May is Better Sleep Month! It is recognized for encouraging people to establish better sleeping habits and patterns.
Refreshing sleep is a significant factor in maintaining good health. The Better Sleep Council (BSC) supports Better Sleep Month. It aims to raise awareness about the benefits of better sleep and how poor sleep can disrupt our lives.
What Does a Lack of Sleep Do?
Just as a balanced diet and consistent exercise are essential, sleep is just as crucial to our physical, emotional and mental health.
Sleep deprivation has become so prevalent that the Centers for Disease Control and Prevention calls it a public health epidemic. Inadequate or a lack of sleep can lead to an increase in blood pressure and stress hormone production.
The body can become stressed when it does not get enough sleep. As a result, poor sleep can lead to reduced concentration, mood swings, irritability, stress, and a weakened immune system.
The release of stress hormones can also make it more difficult to sleep, perpetuating an unhealthy sleep cycle. In severe cases, poor sleep may be linked to serious problems including narcolepsy, insomnia and sleep apnea. Better Sleep Month helps to make more people aware of these problems.
Here are 10 tips to help you get the most out of your 40 winks:
Tips for Better Sleep
1. Cut caffeine
If you’re having trouble sleeping, it’s important to reduce, if not eliminate, caffeine in your diet.
If you can’t give it up entirely, at least try to stay away from caffeine four to six hours within your bedtime (half of the caffeine you take in at after 5 pm is still in your body at 11).
A simple 24 hours won’t make a drastic difference, but within a few days of getting rid of caffeine, you should notice that you’re sleeping better.
2. Limit alcohol
Although some may rely on a glass of wine or two to help them go to sleep, alcohol can also alter your sleep patterns and the quality of your sleep.
And once your alcohol level drops, it wakes you up, causing agitation and uneasiness, making it difficult to sleep peacefully for what’s left of the night.
3. Stop smoking
Nicotine is a stimulant that can also interrupt your sleep. There are already a thousand reasons you should give up smoking, but just in case you needed another, sleep makes a thousand and one!
4. Eat lightly
The “itis” may seem like a for-sure sleep remedy, but in reality, a heavy meal before bed is no good – for your health or sleep! So, if you must eat before bed, do so lightly and avoid any foods that might cause stomach trouble such as spicy, fatty or fried foods.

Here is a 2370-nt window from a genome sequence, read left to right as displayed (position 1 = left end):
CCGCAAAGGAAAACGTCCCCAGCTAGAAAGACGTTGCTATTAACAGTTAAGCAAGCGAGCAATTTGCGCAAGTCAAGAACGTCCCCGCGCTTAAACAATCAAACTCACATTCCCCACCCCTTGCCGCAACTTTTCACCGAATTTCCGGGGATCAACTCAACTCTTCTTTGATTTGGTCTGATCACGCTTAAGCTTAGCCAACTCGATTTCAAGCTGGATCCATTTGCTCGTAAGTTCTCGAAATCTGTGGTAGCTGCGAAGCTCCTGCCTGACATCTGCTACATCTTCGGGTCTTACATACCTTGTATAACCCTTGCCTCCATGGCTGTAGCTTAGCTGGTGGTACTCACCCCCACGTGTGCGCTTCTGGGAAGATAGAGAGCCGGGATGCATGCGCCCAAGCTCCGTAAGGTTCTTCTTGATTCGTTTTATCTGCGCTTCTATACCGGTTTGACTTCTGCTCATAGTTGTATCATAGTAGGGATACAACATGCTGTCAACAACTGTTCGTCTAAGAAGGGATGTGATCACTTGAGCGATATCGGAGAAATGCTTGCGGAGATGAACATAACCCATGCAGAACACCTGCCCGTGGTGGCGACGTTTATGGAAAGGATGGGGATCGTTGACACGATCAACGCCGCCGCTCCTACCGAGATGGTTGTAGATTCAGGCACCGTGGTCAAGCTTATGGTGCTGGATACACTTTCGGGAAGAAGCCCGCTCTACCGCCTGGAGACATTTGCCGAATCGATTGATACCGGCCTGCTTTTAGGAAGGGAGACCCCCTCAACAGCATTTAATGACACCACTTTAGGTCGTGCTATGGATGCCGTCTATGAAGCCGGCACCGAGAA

Here is a recent post for healthy eating ideas!
5. Set a schedule
Your body needs to get in the habit of going to bed and waking up at certain times. Set yourself a strict schedule to follow daily. After about a week of following this routine, your body will re-condition to your new sleep patterns.
6. Establish a routine
Along with establishing regular, consistent bedtimes and wake-up times, set up a soothing bedtime routine. Plan a relaxing routine for the 30-60 minutes before bed. This won’t be the same for everyone, of course, so do what feels best for you.
Whatever the routine may be, make sure it does not include screens. Blue light will interfere with your sleep and your body’s cues for sleep and all will be lost.
7. Work Out
Adding exercise to your daily regimen helps with all kinds of things that may interfere with your sleep, like anxiety and depression.
But it also provides specific physiological boosts to sleep itself. Exercise also strengthens circadian rhythms. It can also stimulate longer periods of slow-wave sleep, the deepest and most restorative phase of sleep.
8. Keep it Cool
Almost time to snuggle up and get cozy – but wait! Research suggests a cool bedroom – around 65 degrees, is best for sleep.
9. Keep it Quiet
Rather you’re in a full house or you live in a relatively busy area, setting the peace and quiet tone for bedtime will always be key to a calm and relaxed sleep.
Reduce any loud noises as best you can to help you get into your sleep zone. You can find a variety of devices in stores specifically for this purpose if necessary.
And give your eyes a rest, as well as your ears. Cut out those screens at least an hour before bed!
10. Clear any clutter
Many people relax more easily when their bedrooms aren’t cluttered and full of distractions. So try going minimalist in your bedroom to keep your head and space clear of unnecessary interruptions.
Commit to trying at least a few of these options for a week to get some better rest! Sweet dreams!
Think sleep apnea might be a factor? It is serious but totally manageable. Contact us to find out how.